If you prefer formatting frontmatter yourself, you can disable the YAML formatter by adding the following line to the template:

    Note Properties
    raw: true

    Note: if note properties in literature note is updated, the formatter will kick in, breaking the previous formatting regardless of raw: true setting, due to Obsidian API to update frontmatter properties.

    Update Note Content Template

    The default template looks like this:

    Note Content
    # <%= it.title %>
    [Zotero](<%= it.backlink %>) <%= it.fileLink %>
    <%~ include("annots", it.annotations) %>

    Saying that we want to include the abstract of the literature in the note content. If you have opened the template editor with a literature selected, you should see the abstractNote in the item details preview, like the following. You can right-click on the abstractNote and select Copy Template (Pick first element) to copy the template code to the clipboard.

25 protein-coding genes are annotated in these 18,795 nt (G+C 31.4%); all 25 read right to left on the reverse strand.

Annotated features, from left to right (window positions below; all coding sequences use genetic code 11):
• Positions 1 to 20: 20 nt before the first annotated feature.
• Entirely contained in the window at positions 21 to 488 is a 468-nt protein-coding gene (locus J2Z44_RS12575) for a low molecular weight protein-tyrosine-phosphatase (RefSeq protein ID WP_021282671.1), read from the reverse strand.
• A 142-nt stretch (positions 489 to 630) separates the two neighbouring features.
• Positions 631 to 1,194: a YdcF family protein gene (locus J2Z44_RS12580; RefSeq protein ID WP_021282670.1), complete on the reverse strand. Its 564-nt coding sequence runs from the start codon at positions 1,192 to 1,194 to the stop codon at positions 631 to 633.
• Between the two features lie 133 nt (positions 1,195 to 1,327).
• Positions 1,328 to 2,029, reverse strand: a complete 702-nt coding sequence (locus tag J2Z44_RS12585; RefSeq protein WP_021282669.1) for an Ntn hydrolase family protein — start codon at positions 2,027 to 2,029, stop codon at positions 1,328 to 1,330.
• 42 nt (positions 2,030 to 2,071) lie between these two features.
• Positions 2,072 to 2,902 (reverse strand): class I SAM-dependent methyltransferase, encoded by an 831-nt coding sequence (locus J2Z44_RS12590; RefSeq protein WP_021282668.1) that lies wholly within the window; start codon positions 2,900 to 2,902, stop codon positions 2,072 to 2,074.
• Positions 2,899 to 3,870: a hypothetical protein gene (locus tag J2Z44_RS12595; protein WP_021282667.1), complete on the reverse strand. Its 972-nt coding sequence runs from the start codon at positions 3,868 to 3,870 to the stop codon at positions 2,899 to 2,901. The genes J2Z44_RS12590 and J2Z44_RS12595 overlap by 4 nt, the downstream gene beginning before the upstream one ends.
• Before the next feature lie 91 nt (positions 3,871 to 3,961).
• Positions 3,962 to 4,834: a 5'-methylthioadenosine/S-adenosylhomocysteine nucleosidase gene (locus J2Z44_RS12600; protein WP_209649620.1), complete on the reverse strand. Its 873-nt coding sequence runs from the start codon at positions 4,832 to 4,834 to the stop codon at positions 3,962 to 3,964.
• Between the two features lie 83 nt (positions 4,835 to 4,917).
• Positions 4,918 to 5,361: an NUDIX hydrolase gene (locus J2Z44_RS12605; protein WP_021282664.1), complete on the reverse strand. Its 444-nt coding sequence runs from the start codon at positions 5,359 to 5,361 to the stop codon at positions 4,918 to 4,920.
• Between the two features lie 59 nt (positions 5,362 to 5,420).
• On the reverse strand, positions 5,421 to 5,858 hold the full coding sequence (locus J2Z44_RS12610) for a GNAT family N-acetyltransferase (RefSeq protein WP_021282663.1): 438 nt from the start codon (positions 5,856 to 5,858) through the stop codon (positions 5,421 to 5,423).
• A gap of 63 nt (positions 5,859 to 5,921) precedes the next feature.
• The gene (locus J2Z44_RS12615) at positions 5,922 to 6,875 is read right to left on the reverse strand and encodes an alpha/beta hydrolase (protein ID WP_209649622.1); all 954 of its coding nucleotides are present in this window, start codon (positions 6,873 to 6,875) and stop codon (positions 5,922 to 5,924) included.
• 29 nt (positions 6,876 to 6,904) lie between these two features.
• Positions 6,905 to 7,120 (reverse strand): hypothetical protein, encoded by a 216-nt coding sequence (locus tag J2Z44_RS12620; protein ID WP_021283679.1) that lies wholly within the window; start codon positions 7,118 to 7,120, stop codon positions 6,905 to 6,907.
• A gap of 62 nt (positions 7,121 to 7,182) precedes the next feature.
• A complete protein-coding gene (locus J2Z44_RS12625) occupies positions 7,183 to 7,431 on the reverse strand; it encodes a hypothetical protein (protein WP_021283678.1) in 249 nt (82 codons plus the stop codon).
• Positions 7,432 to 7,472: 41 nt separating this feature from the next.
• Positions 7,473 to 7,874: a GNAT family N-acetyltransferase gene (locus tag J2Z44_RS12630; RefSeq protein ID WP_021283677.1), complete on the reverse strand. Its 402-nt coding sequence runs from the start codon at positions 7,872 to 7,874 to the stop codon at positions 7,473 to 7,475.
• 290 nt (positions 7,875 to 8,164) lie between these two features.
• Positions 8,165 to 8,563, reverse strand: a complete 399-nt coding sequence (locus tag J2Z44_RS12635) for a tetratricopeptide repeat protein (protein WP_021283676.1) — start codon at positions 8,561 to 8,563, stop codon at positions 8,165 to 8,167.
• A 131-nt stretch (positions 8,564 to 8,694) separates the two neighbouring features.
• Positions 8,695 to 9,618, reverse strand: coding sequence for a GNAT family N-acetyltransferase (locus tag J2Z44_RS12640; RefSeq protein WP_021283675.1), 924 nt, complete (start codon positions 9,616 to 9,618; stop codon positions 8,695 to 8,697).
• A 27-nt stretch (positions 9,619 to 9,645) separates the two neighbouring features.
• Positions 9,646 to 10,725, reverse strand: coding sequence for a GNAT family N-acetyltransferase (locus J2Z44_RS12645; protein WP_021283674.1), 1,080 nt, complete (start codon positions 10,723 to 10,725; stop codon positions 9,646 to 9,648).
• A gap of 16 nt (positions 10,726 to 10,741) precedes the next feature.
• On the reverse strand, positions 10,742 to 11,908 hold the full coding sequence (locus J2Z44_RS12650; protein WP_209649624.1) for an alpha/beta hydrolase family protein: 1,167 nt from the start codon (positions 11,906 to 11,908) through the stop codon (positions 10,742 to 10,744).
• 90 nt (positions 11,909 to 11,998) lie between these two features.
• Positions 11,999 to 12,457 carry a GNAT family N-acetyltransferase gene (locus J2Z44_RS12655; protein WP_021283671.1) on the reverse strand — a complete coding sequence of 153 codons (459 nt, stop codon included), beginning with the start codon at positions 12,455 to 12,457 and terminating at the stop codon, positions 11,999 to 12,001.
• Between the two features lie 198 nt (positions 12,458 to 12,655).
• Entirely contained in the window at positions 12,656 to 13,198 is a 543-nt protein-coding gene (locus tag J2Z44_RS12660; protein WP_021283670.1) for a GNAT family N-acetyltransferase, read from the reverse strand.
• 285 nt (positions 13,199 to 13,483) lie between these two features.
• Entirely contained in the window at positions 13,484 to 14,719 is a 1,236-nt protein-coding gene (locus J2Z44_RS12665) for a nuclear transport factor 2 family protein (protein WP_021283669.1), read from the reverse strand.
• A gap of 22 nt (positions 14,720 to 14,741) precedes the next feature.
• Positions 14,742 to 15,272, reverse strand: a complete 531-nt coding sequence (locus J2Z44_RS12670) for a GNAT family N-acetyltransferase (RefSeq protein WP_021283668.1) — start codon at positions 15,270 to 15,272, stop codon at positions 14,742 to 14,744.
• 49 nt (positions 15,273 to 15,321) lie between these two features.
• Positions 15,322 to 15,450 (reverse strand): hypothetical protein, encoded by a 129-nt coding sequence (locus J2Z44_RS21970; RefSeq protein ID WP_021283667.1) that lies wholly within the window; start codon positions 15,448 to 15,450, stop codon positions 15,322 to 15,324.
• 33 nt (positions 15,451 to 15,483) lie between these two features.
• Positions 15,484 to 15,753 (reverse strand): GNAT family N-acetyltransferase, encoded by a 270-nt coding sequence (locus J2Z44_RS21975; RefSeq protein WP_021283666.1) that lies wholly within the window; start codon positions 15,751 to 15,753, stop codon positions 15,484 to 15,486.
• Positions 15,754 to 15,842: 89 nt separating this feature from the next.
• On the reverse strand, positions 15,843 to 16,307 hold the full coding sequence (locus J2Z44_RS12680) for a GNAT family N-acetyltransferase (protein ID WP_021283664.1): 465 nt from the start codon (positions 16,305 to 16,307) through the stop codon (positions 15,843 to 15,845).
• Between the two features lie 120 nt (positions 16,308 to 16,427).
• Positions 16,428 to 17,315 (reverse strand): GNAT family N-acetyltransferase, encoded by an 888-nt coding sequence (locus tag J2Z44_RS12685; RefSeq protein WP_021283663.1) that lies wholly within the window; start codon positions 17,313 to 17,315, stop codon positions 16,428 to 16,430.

Copy Abstract Template from Details View


    Note the green [] after the abstractNote in the preview. This means that the abstractNote is an array. If it's {}, it's an object that have multiple properties inside. You can expand both of them to see the details.

    Now you have <%= it.abstractNote.first() %> copied into your clipboard. Paste the template code to the template file editor to anywhere you want, and you should see the template preview updated with the abstract.

    Update Template for Each Annotation

    Assuming that the literature you selected has annotations, you should see the annotation panel filled with the annotations like so:

    Show Details in Annotation View

    You can click on the Show Details button on the header of each annotation to preview with that annotation.

    The default template for each annotation looks like this:

    [!note] Page <%= it.pageLabel %>
    <%= it.imgEmbed %><%= it.text %>
    <% if (it.comment) { %>
    <%= it.comment %>
    <% } %>

    By default, the annotations are rendered as Callouts (opens in a new tab) with block ID, so that they can be tracked by the plugin for future updates:

    > [!note] Page 1
    > ![](image-excerpt.png)Some Excerpt
    > ---
    > This is a comment
    > ^LUE86KQFaF39HNRLZp2

    Suppose you want to add color as callout type instead of "note", you can find two variable about color in the annotation: color and colorName. Here we use colorName, which is human-readable color name instead of color code. Right-click on the abstractNote and select Copy Template.